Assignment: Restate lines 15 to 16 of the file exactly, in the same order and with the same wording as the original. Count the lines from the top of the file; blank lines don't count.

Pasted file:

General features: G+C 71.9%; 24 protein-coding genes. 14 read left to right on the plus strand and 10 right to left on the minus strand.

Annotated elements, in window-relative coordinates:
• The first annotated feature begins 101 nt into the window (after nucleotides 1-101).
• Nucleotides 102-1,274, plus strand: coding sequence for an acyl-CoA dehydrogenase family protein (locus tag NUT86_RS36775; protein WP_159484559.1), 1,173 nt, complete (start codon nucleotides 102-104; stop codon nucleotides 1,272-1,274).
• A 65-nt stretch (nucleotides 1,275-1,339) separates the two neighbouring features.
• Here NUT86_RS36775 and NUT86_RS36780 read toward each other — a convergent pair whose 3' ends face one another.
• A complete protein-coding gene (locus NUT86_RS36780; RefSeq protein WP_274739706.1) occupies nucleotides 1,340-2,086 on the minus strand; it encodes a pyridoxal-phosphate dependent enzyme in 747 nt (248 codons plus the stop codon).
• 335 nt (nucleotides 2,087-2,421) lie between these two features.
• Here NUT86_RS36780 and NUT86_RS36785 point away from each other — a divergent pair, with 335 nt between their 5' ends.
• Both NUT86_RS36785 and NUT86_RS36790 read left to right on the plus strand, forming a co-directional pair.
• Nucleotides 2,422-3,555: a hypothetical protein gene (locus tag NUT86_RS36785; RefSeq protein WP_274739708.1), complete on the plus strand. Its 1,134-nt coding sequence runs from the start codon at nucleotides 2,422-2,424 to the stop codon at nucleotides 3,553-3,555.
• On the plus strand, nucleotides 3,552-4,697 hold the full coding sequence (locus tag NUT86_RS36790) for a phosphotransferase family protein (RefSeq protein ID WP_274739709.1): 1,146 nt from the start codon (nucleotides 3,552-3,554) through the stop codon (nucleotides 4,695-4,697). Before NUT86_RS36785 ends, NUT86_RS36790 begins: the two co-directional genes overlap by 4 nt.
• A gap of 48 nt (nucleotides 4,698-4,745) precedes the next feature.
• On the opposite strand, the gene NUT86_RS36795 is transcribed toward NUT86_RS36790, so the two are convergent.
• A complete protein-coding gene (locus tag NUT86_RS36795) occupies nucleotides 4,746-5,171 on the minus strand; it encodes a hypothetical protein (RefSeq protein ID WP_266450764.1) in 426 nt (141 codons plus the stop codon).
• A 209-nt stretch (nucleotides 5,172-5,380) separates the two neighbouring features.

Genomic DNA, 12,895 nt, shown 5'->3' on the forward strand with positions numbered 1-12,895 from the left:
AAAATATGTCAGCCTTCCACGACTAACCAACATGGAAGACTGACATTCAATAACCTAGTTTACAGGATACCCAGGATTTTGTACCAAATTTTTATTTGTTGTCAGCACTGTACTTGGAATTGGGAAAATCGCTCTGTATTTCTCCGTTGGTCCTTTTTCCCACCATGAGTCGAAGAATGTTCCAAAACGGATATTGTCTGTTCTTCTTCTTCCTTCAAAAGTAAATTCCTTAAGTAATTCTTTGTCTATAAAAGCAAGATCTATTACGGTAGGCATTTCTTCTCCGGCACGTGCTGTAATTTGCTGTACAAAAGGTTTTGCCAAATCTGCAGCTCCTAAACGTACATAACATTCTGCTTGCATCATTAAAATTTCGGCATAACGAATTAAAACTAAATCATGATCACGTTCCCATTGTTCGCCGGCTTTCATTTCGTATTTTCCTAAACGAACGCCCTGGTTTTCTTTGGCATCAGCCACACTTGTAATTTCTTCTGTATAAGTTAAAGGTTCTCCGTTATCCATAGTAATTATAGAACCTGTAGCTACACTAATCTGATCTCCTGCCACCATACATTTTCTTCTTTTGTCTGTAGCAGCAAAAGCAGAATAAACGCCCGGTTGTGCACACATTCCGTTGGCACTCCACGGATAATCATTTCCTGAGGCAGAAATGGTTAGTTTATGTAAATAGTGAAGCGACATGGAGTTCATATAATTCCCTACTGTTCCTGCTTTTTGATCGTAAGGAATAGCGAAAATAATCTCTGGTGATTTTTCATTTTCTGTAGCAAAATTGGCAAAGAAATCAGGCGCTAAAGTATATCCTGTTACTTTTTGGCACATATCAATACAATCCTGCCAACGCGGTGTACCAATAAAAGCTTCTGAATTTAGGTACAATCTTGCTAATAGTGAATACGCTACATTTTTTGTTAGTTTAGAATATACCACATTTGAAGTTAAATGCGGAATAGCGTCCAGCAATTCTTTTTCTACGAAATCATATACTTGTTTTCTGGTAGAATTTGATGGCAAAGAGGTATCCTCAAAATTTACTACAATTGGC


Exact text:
• A complete protein-coding gene (locus tag NUT86_RS36795) occupies nucleotides 4,746-5,171 on the minus strand; it encodes a hypothetical protein (RefSeq protein ID WP_266450764.1) in 426 nt (141 codons plus the stop codon).
• A 209-nt stretch (nucleotides 5,172-5,380) separates the two neighbouring features.